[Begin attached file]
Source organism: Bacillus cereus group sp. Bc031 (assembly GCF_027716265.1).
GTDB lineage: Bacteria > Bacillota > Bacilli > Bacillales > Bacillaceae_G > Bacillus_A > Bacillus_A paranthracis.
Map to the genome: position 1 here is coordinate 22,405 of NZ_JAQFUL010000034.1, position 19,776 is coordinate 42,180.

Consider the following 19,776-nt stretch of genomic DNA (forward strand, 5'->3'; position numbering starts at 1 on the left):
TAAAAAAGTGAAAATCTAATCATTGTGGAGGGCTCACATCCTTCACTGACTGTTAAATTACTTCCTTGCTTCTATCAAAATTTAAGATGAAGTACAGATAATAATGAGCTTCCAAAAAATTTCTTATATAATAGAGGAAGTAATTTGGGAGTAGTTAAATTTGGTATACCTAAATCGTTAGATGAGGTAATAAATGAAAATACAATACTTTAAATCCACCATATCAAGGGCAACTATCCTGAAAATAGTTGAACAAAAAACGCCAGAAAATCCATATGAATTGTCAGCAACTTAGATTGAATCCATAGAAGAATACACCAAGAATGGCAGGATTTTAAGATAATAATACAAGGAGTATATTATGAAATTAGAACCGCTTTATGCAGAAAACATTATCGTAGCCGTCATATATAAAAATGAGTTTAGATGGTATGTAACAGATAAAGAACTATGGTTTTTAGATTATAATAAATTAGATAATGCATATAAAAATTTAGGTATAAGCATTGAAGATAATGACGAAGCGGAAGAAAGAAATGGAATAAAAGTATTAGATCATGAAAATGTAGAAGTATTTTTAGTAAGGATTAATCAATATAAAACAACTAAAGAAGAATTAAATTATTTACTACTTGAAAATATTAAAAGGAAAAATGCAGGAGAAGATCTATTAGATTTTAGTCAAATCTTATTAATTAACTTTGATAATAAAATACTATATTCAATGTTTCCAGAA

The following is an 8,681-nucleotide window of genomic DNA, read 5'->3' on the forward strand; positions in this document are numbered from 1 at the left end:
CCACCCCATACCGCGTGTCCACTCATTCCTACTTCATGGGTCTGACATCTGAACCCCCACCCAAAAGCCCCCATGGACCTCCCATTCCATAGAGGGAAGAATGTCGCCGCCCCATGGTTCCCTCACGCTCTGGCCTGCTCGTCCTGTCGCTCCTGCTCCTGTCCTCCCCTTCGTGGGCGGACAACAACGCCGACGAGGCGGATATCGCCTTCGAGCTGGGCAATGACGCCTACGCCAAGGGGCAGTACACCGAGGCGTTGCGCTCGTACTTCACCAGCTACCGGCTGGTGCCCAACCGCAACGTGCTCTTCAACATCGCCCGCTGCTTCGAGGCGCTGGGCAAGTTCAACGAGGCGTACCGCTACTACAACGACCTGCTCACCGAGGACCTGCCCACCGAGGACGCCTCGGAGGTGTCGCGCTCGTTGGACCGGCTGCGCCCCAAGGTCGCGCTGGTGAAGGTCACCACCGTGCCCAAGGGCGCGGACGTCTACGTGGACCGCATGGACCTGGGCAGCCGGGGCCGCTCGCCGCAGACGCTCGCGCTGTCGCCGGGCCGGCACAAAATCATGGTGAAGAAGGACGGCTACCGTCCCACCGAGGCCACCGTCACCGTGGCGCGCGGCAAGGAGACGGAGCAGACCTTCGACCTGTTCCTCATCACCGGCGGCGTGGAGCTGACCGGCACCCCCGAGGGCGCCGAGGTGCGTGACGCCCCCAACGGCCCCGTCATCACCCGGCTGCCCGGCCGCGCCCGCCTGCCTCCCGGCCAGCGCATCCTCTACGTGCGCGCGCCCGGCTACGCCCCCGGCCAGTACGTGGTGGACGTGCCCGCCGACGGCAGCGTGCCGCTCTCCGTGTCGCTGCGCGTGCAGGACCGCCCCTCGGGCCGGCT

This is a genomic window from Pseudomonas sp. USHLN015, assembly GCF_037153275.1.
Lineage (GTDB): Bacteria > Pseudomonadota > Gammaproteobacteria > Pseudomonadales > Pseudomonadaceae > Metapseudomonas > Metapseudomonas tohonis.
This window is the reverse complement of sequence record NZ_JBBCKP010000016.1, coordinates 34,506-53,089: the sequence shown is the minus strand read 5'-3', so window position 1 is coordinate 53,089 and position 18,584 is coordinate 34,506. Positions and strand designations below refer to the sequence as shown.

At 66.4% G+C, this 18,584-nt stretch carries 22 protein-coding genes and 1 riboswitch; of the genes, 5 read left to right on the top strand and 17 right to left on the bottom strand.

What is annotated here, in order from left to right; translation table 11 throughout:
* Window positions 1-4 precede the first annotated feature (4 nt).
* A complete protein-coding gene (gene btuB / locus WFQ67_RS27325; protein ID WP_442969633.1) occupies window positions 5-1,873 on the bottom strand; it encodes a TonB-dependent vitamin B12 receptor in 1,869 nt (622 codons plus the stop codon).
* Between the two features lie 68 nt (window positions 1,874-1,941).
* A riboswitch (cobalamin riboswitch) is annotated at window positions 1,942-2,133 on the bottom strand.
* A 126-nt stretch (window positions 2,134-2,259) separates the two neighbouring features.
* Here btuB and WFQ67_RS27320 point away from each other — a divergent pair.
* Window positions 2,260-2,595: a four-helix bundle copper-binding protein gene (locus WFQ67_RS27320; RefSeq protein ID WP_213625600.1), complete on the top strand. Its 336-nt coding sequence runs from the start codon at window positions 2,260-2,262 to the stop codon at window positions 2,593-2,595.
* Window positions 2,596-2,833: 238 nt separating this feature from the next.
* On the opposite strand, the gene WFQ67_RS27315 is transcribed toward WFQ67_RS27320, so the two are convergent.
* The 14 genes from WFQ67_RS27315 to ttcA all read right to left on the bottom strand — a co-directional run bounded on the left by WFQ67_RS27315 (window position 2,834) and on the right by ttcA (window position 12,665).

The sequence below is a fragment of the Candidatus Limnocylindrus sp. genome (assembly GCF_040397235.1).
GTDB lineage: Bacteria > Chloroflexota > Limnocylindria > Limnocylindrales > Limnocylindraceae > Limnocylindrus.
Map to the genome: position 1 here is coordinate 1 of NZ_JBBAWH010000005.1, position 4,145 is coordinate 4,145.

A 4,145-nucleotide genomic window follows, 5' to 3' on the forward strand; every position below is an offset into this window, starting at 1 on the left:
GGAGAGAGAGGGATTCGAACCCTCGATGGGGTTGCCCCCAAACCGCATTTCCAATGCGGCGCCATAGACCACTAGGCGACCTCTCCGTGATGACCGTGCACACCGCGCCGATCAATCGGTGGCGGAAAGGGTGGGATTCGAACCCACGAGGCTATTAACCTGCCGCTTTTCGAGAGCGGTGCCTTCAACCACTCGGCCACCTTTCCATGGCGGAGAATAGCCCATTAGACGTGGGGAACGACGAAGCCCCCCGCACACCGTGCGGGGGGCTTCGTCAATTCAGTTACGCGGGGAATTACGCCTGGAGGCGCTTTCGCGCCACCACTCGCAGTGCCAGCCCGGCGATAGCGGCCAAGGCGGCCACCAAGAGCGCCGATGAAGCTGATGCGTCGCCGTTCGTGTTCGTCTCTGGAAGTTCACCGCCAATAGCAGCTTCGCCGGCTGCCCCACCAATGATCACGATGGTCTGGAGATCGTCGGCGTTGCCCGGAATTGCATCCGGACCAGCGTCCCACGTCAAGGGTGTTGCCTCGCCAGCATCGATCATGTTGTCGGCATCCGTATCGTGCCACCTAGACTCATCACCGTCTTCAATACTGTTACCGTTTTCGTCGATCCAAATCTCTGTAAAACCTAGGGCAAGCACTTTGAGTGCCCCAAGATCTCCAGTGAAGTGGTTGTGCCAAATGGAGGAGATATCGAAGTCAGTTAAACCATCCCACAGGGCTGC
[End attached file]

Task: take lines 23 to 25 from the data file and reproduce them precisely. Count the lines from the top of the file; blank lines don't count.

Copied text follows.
The sequence below is a fragment of the Candidatus Limnocylindrus sp. genome (assembly GCF_040397235.1).
GTDB lineage: Bacteria > Chloroflexota > Limnocylindria > Limnocylindrales > Limnocylindraceae > Limnocylindrus.
Map to the genome: position 1 here is coordinate 1 of NZ_JBBAWH010000005.1, position 4,145 is coordinate 4,145.